Chris Maddocks

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Chris Maddocks
Personal information
Full name Christopher Lloyd Maddocks
Nationality British
Born (1957-03-28) 28 March 1957 (age 61)
Tiverton, Devon
Country  United Kingdom
Sport Athletics
Event(s) Racewalking
Retired 2000
Achievements and titles
World finals 1983 - 50km - 9th
1989 - 20 km - 15th
Regional finals 2000 European - 20km - 49th
Olympic finals 1984 - 50km - 16th
1988 - 20km - 24th
1992 - 20km - 16th
1996 - 50km - 34th
2000 - 50km - 39th
Updated on 16 July 2012.

Christopher ("Chris") Lloyd Maddocks (born 28 March 1957) is a retired race walker from Great Britain, who competed in five consecutive Summer Olympics for his native country, starting in 1984. He retired from international competition after finishing last after being injured in the 50 km race at the 2000 Summer Olympics in Sydney, Australia. He became the first British track athlete to compete in five Olympic Games. Following his retirement, he became a sports journalist.


Born in Tiverton, Devon, he started in athletics as a cross country runner, and had ambitions to run marathons.[1] Prior to the 1980 Summer Olympics in Moscow, he set a new British record in the 50 km walk, but was not chosen for the Games. He broke the record again a month after the Olympics, retiring from the sport on a "semi-basis" for two and a half years.[1] Maddocks made his first Olympic appearance at the 1984 Summer Olympics in Los Angeles,[2] finishing his race in sixteenth place.[3]

Maddocks was runner up in the English Commonwealth Games trials in 1986, qualifying him for the 1986 Commonwealth Games in Edinburgh.[4] At the Games, he finished the race in fourth position, having set a new British record in the process.[1] At the 1988 Summer Olympics in Seoul, South Korea, he finished in 24th position in the men's 20km walk.[5]

He competed once more for the British team at the 2000 Summer Olympics.[6] He had set an Olympic qualifying time of 3 hours 57 minutes and 10 seconds at the Dutch 50 km championship race in March 2000.[1] Prior to the games he was refused National Lottery funding and he couldn't find a shoe sponsor, although ASICS sent him a complimentary pair.[2][7] He injured his hamstring a week before the race but entered the race nonetheless;[8] he fell behind the rest of the athletes. He entered the Stadium Australia as I'm Gonna Be (500 Miles) by The Proclaimers was played over the loudspeakers in his honour, and as the 100,000 crowd cheered him on to finish. His time was four hours, 52 minutes and four seconds, more than an hour after Robert Korzeniowski won the race. His completion of the race meant that he became the first British track athlete to compete in five Olympic Games.[6] Tessa Sanderson remains the record holder in all sports, having appeared at six Olympic Games for Great Britain.[1]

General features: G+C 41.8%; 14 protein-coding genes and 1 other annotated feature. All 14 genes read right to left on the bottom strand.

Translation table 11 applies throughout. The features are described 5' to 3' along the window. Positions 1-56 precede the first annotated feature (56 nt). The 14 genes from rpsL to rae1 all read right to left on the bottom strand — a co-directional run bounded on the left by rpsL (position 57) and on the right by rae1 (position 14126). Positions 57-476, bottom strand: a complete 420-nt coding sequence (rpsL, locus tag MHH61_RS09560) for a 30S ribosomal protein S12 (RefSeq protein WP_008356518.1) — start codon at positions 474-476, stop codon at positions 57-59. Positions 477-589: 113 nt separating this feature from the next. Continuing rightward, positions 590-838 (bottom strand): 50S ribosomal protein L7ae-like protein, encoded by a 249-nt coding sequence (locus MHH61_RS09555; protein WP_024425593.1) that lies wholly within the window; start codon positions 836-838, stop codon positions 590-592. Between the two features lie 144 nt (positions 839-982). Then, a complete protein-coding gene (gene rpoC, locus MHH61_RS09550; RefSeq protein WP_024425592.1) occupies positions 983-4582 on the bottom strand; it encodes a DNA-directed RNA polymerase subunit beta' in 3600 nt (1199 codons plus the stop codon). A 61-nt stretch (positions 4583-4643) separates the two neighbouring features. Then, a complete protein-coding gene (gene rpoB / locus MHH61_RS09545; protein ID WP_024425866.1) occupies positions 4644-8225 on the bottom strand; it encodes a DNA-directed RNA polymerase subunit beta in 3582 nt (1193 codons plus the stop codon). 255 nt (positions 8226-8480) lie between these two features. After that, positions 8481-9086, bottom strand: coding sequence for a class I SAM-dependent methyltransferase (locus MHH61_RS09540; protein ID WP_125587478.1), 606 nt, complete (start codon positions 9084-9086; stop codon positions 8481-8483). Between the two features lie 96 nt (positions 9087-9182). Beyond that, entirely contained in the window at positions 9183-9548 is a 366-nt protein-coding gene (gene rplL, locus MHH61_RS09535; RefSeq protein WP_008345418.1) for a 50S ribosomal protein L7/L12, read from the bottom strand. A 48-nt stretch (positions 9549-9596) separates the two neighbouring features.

After the 2000 Summer Olympics, his lack of an honour in the New Years Honours List was criticised as he took a break from competitive athletics.[7][8] He sought Lottery funding once more in order to compete at the 2002 Commonwealth Games in Manchester. After a year, he hadn't ruled out attempting to qualify for the 2004 Summer Olympics.[7] In April 2002, two months after he started studying journalism at University of Leeds, he announced his retirement from professional athletics.[3]

He won an award for services to athletics at the 2000 British Athletics Writers Awards, having become a freelance journalist following his retirement from professional athletics. For the 2012 Summer Olympics, he is to be an analyst for the racewalking events for American television network NBC.[9]

Personal life[edit]

He has a daughter named Eleanor, with his wife Fiona.[9] Whilst he competed, he worked as a veterinary assistant in Plymouth.[1]


Chris struggled with his inner demons for many years before writing his autobiography. "Money Walks" was published to coincide with the 2012 Olympics, at which time Chris was a specialist TV sports commentator for NBC. The book is available on Amazon.


  1. ^ a b c d e f Turnbull, Simon (23 April 2000). "Long walk into history Chris Maddocks is heading for his fifth Olympics. Yet he remains unknown". The Independent. Retrieved 16 July 2012. (Subscription required (help)). 
  2. ^ a b Turnbull, Simon (30 July 2000). "There's no business like shoe business". The Independent. Retrieved 16 July 2012. 
  3. ^ a b "Hemery praises five-times Olympian". BBC News. 5 April 2002. Retrieved 16 July 2012. 
  4. ^ "Women athletes closer to agreement". The Glasgow Herald. 28 April 1986. p. 10. Retrieved 16 July 2012. 
  5. ^ "Olympic results". The Vindicator. 23 September 1988. p. 9. Retrieved 16 July 2012. 
  6. ^ a b "Maddocks strides into Aussie hearts". BBC Sport. 29 September 2000. Retrieved 16 July 2012. 
  7. ^ a b c Wilson, Neil (31 May 2001). "Walking back to happiness is on Maddocks' mind". Daily Mail. Retrieved 16 July 2012. (Subscription required (help)). 
  8. ^ a b Fox, Norman (31 December 2000). "No place for gallantry in gongs for gold Norman Fox bemoans notable omissions from the New Year honours". The Independent. Retrieved 16 July 2012. (Subscription required (help)). 
  9. ^ a b "Chris Maddocks: Race Walk Analyst" (PDF). NBC Sports. Retrieved 16 July 2012. [permanent dead link]